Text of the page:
Scientists think they can finally talk to whales. Maybe they shouldn't?

Scientists think they can finally talk to whales Maybe they.pngsignaturefbe3b664d32006ba75a7db2f51113029

Imagine you are a whale. No, not someone who owns large sums of cryptocurrency. A real whale swimming in the ocean. You can think of it as a leadership test or creative thinking if it helps.

You swim together and chat with your pot while you make whale stuff. Everything is pretty much as it was for about 45 million years.

And then all of a sudden a robot starts talking to you in your own language. You may not be aware that it is a robot. I mean, it's not like you know what artificial intelligence is or how underwater speakers work.

Even if you were as smart as a human child, you would have no context for knowing that the sounds you are hearing are transmitted by scientists on the surface.

You had to think it was ... ghosts? Right?

A team of researchers from Project CETI (Cetacean Translation Initiative) recently began working on explaining the language of humpback whales.

According to an article in Hakai Magazine, the main goal of the project is to train AI to speak to them in their own language:

The clicks of sperm whales are ideal candidates for trying to code their meaning - not just because, unlike continuous sounds, other whale species make , they are easily translated into ones and heavens. The animals dive down to the depths of the deepest ocean and communicate over great distances, so they cannot use body language and facial expressions, which are important means of communication for other animals.

The main idea would be to train a cloud network to interpret the whale's speech in a way that we could, basically, say hello.

This has a huge impact and most of them are not really about being best friends with whales. We are not talking about a paradigm where, one day, we would get sea weather reports from giant whales with translational helmets or something.

It's more like: the better we understand the language of animals and how different creatures react to communication, the better we will understand the world around us. Tidal lifts all vessels.

Scientists could discover new ideas about human language by comparing how we communicate with how whales do. But such knowledge would require us to put together a sort of Rosetta Stone for the language of the whales.

Currently, the CETI researchers are just beginning to work on the problem of recognizing the different clicking sounds that sperm whales make and discovering how they can AI train to recognize them. Over time, the team has to manually identify their data by observing whale behavior.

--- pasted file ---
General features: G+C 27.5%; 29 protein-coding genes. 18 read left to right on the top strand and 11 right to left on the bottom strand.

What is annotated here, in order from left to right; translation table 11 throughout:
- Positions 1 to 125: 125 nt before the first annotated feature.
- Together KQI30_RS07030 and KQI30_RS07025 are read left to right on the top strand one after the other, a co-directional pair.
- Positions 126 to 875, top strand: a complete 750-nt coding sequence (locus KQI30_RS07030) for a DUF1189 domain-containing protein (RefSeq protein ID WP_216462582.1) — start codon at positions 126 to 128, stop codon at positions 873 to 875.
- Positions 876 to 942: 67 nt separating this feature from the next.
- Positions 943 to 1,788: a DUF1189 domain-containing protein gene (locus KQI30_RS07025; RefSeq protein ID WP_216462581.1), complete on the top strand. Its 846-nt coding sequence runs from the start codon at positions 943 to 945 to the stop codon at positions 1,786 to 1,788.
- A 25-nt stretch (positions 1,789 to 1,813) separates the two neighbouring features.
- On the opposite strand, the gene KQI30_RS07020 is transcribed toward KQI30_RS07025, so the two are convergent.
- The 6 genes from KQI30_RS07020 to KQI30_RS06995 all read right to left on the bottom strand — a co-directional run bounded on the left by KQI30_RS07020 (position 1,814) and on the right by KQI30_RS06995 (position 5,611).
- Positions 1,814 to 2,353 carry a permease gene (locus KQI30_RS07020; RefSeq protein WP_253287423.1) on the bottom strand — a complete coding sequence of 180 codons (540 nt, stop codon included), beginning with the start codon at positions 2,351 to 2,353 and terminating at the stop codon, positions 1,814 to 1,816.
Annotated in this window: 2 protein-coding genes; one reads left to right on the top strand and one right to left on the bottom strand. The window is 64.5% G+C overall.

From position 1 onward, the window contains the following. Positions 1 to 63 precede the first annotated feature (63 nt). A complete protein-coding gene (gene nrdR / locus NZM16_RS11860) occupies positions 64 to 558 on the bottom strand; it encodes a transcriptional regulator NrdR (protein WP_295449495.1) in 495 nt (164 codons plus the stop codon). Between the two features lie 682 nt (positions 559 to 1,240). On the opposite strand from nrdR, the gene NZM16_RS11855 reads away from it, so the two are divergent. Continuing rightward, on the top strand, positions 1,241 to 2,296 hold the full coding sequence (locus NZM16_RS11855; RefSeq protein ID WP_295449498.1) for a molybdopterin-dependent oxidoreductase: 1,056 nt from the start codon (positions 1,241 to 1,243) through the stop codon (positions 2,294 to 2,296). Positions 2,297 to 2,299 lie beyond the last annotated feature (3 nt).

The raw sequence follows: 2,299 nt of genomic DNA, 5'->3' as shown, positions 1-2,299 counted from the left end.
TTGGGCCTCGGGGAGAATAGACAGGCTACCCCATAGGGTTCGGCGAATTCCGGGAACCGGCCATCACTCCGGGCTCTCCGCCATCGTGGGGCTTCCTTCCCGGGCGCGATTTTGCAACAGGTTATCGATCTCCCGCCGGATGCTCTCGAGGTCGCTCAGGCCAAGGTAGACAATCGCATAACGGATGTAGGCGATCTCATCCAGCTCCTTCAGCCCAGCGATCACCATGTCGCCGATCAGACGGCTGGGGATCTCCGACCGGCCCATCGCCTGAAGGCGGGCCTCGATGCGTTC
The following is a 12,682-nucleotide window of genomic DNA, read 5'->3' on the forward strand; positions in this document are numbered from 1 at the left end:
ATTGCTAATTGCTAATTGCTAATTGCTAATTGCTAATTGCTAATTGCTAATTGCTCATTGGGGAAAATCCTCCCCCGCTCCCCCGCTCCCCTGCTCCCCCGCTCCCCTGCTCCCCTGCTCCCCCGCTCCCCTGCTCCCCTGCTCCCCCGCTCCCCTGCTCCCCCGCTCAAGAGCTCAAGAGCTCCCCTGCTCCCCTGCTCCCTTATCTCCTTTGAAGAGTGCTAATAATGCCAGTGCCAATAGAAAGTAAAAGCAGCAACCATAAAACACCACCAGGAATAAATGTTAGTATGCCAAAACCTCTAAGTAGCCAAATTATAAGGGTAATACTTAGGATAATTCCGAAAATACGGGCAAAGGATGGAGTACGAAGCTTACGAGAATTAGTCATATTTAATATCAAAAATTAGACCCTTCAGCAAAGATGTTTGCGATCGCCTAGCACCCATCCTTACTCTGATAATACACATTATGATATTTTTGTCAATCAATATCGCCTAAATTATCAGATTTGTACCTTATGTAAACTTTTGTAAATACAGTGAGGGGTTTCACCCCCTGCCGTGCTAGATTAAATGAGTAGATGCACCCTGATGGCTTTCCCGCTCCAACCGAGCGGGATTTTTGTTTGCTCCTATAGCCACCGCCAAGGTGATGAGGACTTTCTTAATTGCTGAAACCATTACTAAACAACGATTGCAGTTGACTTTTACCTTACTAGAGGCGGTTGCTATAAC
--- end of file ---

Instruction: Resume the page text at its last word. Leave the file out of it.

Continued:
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Basically, we're going to record the whales and then shout stuff at them in their own language and see how they deal. This is really cool and, to be fair, we do a lot of wild stuff with rats and other mammals in the name of science. Why not whales?

But, I mean, how are the whales going to explain this? Sperm whales dive deep down where they can't see each other. They communicate with complex language because they know where food, threats and each other are essential for survival.

And they clearly do not sail with landmarks when they are too far from the surface for sunlight to enter or it is dark.

What happens when we start adding sound to their language? The whales may immediately recognize the inconsistent voice as something different from them and avoid it. But what if they believe it?

What if scientists out there are randomly calling out stuff they are very sure it's cool, but do the whales hear end - day astronomy telling them that all is lost and that it's time to swim to the abyss?

I am not a whale expert. And, to be honest, I think it's worth the risk. Because it's a long time ago to think that an AI paradigm could make whales dive into an underwater volcano or something.

It is much more plausible to think that CETI will be able to use this for a whale conservation rather than for a whale conversations. And that is the profiteering that we should be involved in.

However, it is worth noting that Mark Zuckerberg did not ask anyone for permission when his company, Facebook, conducted extensive psychological tests on humans using artificial intelligence.

Elon Musk did not ask the public to agree to any terms of service when he released his fake tests to us.

Without regulation, AI researchers and entrepreneurs are virtually free to do anything they want. So in the end it doesn't matter if you are a human or a whale. Maybe it should.

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